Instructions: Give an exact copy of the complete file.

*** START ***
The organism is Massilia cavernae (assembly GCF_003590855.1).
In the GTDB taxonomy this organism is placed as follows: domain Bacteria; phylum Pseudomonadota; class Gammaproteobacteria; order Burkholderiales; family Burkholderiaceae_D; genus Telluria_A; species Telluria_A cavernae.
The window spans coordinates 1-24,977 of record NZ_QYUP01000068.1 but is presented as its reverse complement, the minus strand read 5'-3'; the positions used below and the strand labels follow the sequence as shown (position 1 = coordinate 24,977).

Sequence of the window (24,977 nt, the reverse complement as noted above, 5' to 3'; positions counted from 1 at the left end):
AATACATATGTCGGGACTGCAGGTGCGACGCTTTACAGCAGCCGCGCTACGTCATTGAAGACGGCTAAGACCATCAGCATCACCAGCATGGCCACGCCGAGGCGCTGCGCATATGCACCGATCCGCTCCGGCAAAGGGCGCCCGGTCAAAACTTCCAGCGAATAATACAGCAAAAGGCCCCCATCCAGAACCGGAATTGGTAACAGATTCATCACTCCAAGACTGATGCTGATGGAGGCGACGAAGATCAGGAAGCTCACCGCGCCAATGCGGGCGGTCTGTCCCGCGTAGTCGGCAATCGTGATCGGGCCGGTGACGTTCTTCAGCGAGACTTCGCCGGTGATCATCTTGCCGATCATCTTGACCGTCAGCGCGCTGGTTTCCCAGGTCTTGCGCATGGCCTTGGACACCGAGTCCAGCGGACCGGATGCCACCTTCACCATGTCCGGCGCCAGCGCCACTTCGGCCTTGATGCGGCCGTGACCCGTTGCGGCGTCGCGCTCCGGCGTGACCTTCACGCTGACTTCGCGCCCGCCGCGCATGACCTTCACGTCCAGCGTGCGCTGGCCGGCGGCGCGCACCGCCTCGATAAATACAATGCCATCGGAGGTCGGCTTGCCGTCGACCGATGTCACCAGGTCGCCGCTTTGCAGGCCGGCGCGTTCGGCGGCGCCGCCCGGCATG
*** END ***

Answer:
The organism is Massilia cavernae (assembly GCF_003590855.1).
In the GTDB taxonomy this organism is placed as follows: domain Bacteria; phylum Pseudomonadota; class Gammaproteobacteria; order Burkholderiales; family Burkholderiaceae_D; genus Telluria_A; species Telluria_A cavernae.
The window spans coordinates 1-24,977 of record NZ_QYUP01000068.1 but is presented as its reverse complement, the minus strand read 5'-3'; the positions used below and the strand labels follow the sequence as shown (position 1 = coordinate 24,977).

Sequence of the window (24,977 nt, the reverse complement as noted above, 5' to 3'; positions counted from 1 at the left end):
AATACATATGTCGGGACTGCAGGTGCGACGCTTTACAGCAGCCGCGCTACGTCATTGAAGACGGCTAAGACCATCAGCATCACCAGCATGGCCACGCCGAGGCGCTGCGCATATGCACCGATCCGCTCCGGCAAAGGGCGCCCGGTCAAAACTTCCAGCGAATAATACAGCAAAAGGCCCCCATCCAGAACCGGAATTGGTAACAGATTCATCACTCCAAGACTGATGCTGATGGAGGCGACGAAGATCAGGAAGCTCACCGCGCCAATGCGGGCGGTCTGTCCCGCGTAGTCGGCAATCGTGATCGGGCCGGTGACGTTCTTCAGCGAGACTTCGCCGGTGATCATCTTGCCGATCATCTTGACCGTCAGCGCGCTGGTTTCCCAGGTCTTGCGCATGGCCTTGGACACCGAGTCCAGCGGACCGGATGCCACCTTCACCATGTCCGGCGCCAGCGCCACTTCGGCCTTGATGCGGCCGTGACCCGTTGCGGCGTCGCGCTCCGGCGTGACCTTCACGCTGACTTCGCGCCCGCCGCGCATGACCTTCACGTCCAGCGTGCGCTGGCCGGCGGCGCGCACCGCCTCGATAAATACAATGCCATCGGAGGTCGGCTTGCCGTCGACCGATGTCACCAGGTCGCCGCTTTGCAGGCCGGCGCGTTCGGCGGCGCCGCCCGGCATG